The art of patience is something I’ve always struggled with…

I can remember as a child looking forward to things with so much passion that my immediate world would practically dissolve. Whether it was a ski trip, Christmas, or the visit of a friend I hadn’t seen for months — I would build the experience I was going to have from the ground up.

And now as an adult, sometimes it’s still easy to get wrapped up in the future.

“Life is what happens to you when you’re busy making other plans,” wrote Allen Saunders in the Reader’s Digest long ago.

I know this to be true in every sense of the word.

Prime example: I’ve always dreamed of spending my life with an amazing being. I have met a few that have spun my world on its axis, but the pieces haven’t fallen together as I had wished.

Life’s journey took me in one direction and my relationships in another. For five years, I spent my life with a best friend and partner, but we were both pulled to live in different countries, our destinies not lining up as we thought they would.

For months, I found myself so very lost. Wondering whether I had made the right decision. In my world was a new job, my family that needed my support, and a hope that everything would turn out alright.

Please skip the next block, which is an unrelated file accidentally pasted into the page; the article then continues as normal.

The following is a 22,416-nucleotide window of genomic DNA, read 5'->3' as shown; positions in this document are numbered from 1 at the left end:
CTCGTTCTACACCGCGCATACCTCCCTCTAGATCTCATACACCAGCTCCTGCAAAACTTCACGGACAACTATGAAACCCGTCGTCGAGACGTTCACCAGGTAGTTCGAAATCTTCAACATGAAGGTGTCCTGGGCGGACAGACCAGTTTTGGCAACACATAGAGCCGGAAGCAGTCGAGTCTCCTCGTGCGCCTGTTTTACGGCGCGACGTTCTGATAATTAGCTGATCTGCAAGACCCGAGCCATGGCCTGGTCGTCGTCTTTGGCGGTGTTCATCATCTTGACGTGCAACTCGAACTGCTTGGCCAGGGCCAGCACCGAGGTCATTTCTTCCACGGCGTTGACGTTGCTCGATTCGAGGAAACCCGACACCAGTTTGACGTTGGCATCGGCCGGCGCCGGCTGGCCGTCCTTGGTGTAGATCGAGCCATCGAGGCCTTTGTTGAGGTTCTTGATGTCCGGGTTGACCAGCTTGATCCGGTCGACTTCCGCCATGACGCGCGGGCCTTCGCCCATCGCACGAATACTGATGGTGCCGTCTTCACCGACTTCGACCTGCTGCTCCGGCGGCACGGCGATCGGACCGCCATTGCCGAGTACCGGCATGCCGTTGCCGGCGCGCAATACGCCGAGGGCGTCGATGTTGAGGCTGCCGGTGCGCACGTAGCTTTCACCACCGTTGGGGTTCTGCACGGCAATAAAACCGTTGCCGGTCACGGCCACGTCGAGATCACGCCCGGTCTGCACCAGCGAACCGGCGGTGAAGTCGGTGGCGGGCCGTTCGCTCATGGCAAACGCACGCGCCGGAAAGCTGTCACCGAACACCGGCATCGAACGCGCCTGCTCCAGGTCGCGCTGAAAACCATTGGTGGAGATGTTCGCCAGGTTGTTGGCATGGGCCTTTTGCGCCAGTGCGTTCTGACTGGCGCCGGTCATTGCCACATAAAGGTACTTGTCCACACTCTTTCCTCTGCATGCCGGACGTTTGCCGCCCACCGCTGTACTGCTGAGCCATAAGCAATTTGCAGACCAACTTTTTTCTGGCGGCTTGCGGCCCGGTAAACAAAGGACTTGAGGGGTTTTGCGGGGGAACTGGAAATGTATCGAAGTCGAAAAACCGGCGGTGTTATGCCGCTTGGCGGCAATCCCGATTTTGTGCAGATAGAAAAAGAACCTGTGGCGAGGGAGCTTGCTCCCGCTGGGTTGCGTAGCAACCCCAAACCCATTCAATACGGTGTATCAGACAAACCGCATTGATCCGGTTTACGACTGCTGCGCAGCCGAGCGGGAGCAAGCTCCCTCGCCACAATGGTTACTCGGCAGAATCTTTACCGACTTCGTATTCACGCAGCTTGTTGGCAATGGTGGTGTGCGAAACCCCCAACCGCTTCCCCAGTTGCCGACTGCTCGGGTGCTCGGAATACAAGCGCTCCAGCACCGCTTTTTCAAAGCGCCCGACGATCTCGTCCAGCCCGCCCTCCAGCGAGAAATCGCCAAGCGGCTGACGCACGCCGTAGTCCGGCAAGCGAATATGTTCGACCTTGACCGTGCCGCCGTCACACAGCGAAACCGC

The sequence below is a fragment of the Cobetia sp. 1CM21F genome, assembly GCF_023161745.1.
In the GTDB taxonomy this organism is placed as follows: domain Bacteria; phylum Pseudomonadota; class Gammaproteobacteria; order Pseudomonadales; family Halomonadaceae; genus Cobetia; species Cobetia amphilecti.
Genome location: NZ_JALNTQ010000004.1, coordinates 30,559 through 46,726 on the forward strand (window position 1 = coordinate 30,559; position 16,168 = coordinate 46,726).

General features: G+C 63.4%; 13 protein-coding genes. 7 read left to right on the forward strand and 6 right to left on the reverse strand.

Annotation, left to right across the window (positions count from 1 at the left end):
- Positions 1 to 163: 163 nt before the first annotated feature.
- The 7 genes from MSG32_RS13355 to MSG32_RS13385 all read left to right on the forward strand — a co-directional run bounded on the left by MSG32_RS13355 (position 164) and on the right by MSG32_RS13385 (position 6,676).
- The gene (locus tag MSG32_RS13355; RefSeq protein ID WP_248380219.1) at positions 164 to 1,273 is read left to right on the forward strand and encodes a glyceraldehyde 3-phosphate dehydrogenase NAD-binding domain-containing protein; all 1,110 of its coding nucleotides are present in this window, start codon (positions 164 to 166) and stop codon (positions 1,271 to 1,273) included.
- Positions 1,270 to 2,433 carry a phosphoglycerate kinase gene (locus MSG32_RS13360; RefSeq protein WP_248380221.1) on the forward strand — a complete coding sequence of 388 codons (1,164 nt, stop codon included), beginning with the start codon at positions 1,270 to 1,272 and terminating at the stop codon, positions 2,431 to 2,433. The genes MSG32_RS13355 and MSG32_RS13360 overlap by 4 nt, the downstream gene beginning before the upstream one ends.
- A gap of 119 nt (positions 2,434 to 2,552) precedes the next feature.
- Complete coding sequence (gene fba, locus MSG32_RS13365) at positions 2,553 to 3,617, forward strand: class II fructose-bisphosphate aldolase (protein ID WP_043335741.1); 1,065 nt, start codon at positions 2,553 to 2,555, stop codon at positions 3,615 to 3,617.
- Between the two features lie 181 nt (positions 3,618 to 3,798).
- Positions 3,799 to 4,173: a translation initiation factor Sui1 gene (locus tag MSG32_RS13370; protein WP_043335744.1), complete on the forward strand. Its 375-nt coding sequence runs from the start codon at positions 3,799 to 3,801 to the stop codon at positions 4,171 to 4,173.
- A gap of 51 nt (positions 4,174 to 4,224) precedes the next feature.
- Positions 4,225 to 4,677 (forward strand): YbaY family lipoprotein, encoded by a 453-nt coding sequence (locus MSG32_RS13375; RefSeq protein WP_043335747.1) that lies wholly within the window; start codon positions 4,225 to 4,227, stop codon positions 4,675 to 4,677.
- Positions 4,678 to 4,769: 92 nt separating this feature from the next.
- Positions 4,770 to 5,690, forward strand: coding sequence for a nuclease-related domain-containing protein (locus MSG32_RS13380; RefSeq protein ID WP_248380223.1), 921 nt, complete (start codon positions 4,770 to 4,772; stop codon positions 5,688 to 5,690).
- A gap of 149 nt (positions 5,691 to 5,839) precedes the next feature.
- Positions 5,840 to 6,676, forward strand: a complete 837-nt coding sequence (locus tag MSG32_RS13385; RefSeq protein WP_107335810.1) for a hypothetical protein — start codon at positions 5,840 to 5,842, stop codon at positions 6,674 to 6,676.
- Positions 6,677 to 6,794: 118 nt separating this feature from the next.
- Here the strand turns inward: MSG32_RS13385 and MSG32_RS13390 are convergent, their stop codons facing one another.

“You have to believe that things happen for a reason,” my friend Rob told me a few days ago over breakfast.

A few days later, he sent me this quote:

“I have always been fascinated by the law of reversed effort. Sometimes I call it ‘the backwards law.’ When you try to stay on the surface of the water, you sink; but when you try to sink, you float…Insecurity is the result of trying to be secure…contrariwise, salvation and sanity consist in the most radical recognition that we have no way of saving ourselves.”
– Alan Watts from the The Wisdom of Insecurity

I read Watts’ words and thought about the countless hours I spent swimming in pools, lakes, and oceans as a child. I’d try so hard to stay on the water’s surface, and inevitably I’d sink like a rock. Or I would try to sink down deep with all my might, yet this only lead me to float.

Like many people on this planet, I usually seek results. I try with all my might to make things happen in my own timing. However — and this is one humongous HOWEVER — I’m certain I have to let go. Be patient. To be where I am right now and be so very satisfied.

This doesn’t mean sitting around and letting life knock me down left and right. Rather, I do my very best at the task at hand or enjoy the bliss of a single moment.

Whether we realize it or not, life is falling into place as it should. The art of patience and letting go (when practiced) provide the perfect soil for things to fall into place.

“Patience and perseverance have a magical effect before which difficulties disappear and obstacles vanish.” — John Quincy Adams